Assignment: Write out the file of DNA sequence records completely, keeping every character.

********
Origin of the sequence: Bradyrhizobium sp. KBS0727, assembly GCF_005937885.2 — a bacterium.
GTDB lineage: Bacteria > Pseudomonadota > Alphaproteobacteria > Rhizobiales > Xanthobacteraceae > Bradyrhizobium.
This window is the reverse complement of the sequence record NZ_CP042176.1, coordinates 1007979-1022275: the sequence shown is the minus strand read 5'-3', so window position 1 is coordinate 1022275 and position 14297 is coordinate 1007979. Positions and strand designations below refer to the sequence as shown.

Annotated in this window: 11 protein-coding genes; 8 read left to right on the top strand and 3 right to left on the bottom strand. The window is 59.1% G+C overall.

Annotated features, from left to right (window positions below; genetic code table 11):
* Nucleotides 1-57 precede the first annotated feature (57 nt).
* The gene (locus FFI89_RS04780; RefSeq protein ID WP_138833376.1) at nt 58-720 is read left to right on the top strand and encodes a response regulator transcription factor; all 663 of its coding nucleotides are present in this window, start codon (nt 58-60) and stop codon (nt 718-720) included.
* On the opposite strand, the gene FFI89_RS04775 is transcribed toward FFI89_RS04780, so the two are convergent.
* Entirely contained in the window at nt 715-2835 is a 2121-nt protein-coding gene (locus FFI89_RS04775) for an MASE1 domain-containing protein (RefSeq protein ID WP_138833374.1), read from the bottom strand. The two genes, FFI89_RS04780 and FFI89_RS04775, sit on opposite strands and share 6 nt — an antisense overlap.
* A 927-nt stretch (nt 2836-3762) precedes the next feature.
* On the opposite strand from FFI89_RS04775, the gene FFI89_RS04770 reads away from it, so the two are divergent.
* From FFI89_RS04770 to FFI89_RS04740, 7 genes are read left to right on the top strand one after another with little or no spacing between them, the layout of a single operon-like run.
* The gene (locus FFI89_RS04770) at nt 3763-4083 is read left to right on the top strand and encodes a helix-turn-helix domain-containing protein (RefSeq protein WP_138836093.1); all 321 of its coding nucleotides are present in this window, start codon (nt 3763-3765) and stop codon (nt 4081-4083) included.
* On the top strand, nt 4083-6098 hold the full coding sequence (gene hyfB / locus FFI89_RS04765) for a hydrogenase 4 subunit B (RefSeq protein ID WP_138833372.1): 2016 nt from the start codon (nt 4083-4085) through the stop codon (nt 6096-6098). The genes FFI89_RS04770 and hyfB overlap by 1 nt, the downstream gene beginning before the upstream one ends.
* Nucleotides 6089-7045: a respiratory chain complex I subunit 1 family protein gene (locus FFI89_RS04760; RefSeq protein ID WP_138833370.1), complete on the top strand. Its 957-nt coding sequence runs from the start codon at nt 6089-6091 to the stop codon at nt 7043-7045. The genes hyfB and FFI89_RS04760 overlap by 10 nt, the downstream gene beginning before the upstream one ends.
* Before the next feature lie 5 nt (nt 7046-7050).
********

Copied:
Origin of the sequence: Bradyrhizobium sp. KBS0727, assembly GCF_005937885.2 — a bacterium.
GTDB lineage: Bacteria > Pseudomonadota > Alphaproteobacteria > Rhizobiales > Xanthobacteraceae > Bradyrhizobium.
This window is the reverse complement of the sequence record NZ_CP042176.1, coordinates 1007979-1022275: the sequence shown is the minus strand read 5'-3', so window position 1 is coordinate 1022275 and position 14297 is coordinate 1007979. Positions and strand designations below refer to the sequence as shown.

Annotated in this window: 11 protein-coding genes; 8 read left to right on the top strand and 3 right to left on the bottom strand. The window is 59.1% G+C overall.

Annotated features, from left to right (window positions below; genetic code table 11):
* Nucleotides 1-57 precede the first annotated feature (57 nt).
* The gene (locus FFI89_RS04780; RefSeq protein ID WP_138833376.1) at nt 58-720 is read left to right on the top strand and encodes a response regulator transcription factor; all 663 of its coding nucleotides are present in this window, start codon (nt 58-60) and stop codon (nt 718-720) included.
* On the opposite strand, the gene FFI89_RS04775 is transcribed toward FFI89_RS04780, so the two are convergent.
* Entirely contained in the window at nt 715-2835 is a 2121-nt protein-coding gene (locus FFI89_RS04775) for an MASE1 domain-containing protein (RefSeq protein ID WP_138833374.1), read from the bottom strand. The two genes, FFI89_RS04780 and FFI89_RS04775, sit on opposite strands and share 6 nt — an antisense overlap.
* A 927-nt stretch (nt 2836-3762) precedes the next feature.
* On the opposite strand from FFI89_RS04775, the gene FFI89_RS04770 reads away from it, so the two are divergent.
* From FFI89_RS04770 to FFI89_RS04740, 7 genes are read left to right on the top strand one after another with little or no spacing between them, the layout of a single operon-like run.
* The gene (locus FFI89_RS04770) at nt 3763-4083 is read left to right on the top strand and encodes a helix-turn-helix domain-containing protein (RefSeq protein WP_138836093.1); all 321 of its coding nucleotides are present in this window, start codon (nt 3763-3765) and stop codon (nt 4081-4083) included.
* On the top strand, nt 4083-6098 hold the full coding sequence (gene hyfB / locus FFI89_RS04765) for a hydrogenase 4 subunit B (RefSeq protein ID WP_138833372.1): 2016 nt from the start codon (nt 4083-4085) through the stop codon (nt 6096-6098). The genes FFI89_RS04770 and hyfB overlap by 1 nt, the downstream gene beginning before the upstream one ends.
* Nucleotides 6089-7045: a respiratory chain complex I subunit 1 family protein gene (locus FFI89_RS04760; RefSeq protein ID WP_138833370.1), complete on the top strand. Its 957-nt coding sequence runs from the start codon at nt 6089-6091 to the stop codon at nt 7043-7045. The genes hyfB and FFI89_RS04760 overlap by 10 nt, the downstream gene beginning before the upstream one ends.
* Before the next feature lie 5 nt (nt 7046-7050).